Most cars have a gearbox that is responsible for transmitting different levels of torque and speed to the wheels. The lower gears are used for starting off and acceleration, while the higher ones are used to maintain high speeds. In between these two extremes is neutral, which seems to be somewhat of a mystery for many drivers. This article will explore what neutral means in a car, and how to use it effectively.
Putting your car into neutral disengages the transmission gears from the output shaft, which means no engine power is being transmitted to the wheels. It is not recommended that you drive your car in neutral for extended periods of time, as this can cause unnecessary wear on the clutches and transmission. However, there are several scenarios in which it is a good idea to shift into neutral, including being stuck in traffic, going through a drive-thru car wash, or being towed without a dolly.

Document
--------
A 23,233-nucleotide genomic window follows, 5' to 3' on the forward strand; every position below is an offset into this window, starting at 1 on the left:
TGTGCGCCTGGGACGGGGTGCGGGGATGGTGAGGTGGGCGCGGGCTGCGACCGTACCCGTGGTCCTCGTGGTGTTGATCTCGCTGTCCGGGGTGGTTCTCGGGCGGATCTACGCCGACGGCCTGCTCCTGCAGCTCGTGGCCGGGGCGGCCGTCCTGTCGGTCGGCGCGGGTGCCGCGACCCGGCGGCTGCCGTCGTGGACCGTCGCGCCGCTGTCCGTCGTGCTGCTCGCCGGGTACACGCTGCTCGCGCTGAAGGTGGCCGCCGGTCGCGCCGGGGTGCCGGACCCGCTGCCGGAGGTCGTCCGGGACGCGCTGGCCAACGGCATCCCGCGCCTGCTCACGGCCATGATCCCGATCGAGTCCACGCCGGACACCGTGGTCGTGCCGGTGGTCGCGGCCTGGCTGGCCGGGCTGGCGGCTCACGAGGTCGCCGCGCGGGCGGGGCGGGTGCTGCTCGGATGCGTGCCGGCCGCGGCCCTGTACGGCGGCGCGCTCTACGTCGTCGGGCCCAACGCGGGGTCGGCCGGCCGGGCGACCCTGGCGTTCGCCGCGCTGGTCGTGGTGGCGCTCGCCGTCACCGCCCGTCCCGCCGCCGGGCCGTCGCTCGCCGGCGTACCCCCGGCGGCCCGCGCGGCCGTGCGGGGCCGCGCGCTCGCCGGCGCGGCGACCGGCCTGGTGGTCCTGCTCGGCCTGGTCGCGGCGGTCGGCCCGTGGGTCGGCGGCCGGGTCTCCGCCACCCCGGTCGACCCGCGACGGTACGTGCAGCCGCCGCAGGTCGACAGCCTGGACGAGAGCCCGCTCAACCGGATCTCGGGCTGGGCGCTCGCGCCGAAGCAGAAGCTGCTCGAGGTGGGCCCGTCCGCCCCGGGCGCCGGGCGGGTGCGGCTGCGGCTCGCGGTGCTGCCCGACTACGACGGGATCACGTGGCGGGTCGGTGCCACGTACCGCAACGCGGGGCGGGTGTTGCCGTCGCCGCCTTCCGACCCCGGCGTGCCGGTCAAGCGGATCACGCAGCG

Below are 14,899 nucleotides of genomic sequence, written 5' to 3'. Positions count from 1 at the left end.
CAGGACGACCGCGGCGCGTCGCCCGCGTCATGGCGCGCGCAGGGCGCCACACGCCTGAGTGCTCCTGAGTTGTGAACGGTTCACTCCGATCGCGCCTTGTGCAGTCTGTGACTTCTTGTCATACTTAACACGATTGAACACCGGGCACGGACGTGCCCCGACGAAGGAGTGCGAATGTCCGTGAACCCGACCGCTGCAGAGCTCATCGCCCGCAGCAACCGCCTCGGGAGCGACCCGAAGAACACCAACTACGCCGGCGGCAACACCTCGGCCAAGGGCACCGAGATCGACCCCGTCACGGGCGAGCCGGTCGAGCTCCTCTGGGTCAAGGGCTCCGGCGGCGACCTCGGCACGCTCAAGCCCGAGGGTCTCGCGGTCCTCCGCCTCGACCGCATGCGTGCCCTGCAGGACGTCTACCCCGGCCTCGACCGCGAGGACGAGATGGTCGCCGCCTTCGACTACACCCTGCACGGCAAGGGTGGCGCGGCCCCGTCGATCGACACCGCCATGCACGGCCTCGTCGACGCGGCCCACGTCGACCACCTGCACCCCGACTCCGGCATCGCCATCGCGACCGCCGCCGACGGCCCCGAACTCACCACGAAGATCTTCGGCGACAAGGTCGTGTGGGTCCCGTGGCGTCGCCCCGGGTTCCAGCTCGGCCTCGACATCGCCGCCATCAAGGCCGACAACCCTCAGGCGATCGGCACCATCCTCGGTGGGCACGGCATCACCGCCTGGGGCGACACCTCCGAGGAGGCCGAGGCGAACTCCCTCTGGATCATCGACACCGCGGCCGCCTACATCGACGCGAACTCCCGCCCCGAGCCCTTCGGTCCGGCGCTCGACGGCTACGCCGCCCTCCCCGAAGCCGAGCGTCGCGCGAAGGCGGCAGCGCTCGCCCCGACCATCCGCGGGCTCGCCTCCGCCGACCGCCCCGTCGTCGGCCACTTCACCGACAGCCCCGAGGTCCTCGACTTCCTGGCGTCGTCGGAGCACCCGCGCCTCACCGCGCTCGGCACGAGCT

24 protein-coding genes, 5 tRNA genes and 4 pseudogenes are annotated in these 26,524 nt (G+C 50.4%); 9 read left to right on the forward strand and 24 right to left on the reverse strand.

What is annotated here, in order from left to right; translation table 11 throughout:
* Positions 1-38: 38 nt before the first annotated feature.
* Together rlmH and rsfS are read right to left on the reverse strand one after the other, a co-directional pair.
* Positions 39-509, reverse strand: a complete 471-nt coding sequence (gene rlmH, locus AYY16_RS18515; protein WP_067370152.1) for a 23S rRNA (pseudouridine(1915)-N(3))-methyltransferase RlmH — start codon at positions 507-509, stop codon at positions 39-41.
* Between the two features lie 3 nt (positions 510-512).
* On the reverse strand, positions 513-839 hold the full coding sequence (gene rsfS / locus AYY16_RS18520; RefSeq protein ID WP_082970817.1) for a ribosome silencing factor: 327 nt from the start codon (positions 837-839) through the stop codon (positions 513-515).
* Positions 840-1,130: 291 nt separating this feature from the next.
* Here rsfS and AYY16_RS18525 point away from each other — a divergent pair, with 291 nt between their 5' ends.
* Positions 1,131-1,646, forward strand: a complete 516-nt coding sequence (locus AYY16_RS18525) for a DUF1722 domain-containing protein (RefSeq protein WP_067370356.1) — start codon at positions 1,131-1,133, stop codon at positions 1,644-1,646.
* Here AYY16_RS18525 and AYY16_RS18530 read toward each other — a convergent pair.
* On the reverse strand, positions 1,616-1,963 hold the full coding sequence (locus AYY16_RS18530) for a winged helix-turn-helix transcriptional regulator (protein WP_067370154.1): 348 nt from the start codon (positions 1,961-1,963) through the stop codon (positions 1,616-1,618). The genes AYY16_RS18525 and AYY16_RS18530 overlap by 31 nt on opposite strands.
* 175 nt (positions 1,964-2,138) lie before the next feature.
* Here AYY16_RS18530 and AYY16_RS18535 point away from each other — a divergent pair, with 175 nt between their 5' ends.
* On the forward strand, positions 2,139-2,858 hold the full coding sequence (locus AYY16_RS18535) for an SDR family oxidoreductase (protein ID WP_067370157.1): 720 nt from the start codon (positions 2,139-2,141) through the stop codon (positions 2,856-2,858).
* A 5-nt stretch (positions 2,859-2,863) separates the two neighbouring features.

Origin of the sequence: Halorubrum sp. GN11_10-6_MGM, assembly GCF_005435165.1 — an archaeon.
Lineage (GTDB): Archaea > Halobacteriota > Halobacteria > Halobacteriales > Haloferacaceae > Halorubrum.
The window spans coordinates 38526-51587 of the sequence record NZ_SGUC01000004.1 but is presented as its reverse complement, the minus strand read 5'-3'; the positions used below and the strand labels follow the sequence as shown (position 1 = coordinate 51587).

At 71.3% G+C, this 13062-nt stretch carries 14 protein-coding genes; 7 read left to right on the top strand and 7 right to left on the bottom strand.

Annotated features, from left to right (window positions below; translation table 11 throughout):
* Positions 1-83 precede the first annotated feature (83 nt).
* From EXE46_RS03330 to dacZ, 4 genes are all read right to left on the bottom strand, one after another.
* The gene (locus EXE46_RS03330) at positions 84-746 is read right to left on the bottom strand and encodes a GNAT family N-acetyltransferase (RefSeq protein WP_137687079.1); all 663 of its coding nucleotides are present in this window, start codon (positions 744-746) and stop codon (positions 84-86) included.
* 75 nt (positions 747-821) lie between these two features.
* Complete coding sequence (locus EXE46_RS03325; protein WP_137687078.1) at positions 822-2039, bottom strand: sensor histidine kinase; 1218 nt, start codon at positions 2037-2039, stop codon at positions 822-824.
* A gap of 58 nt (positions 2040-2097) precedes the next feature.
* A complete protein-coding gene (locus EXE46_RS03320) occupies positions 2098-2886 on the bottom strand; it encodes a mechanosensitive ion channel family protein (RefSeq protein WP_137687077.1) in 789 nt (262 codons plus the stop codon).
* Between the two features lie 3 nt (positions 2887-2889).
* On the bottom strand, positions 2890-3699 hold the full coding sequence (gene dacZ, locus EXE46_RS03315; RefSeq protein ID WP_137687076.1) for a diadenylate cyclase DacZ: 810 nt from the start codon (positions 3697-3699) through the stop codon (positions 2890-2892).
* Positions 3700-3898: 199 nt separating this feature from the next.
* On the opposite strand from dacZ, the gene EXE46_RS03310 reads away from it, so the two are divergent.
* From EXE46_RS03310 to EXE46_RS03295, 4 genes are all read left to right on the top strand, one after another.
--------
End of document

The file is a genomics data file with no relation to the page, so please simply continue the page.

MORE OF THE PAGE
In manual-transmission cars, shifting into neutral allows you to take your foot off the gas and brake pedals – ideal if you have aching legs. It can also be useful if you’re parked on a hill and need to be pushed back down, as you can control the vehicle with its own momentum rather than having to use the brakes.
It is not recommended that you shift your car into neutral at red lights or while driving on the highway, as this can be very dangerous. You’ll have less control of the vehicle, and it’s much easier for your car to roll downhill in neutral than in drive. Additionally, it can cut off the flow of fuel to the engine, causing it to slow down and stop lubricating itself properly – which can result in serious damage over time.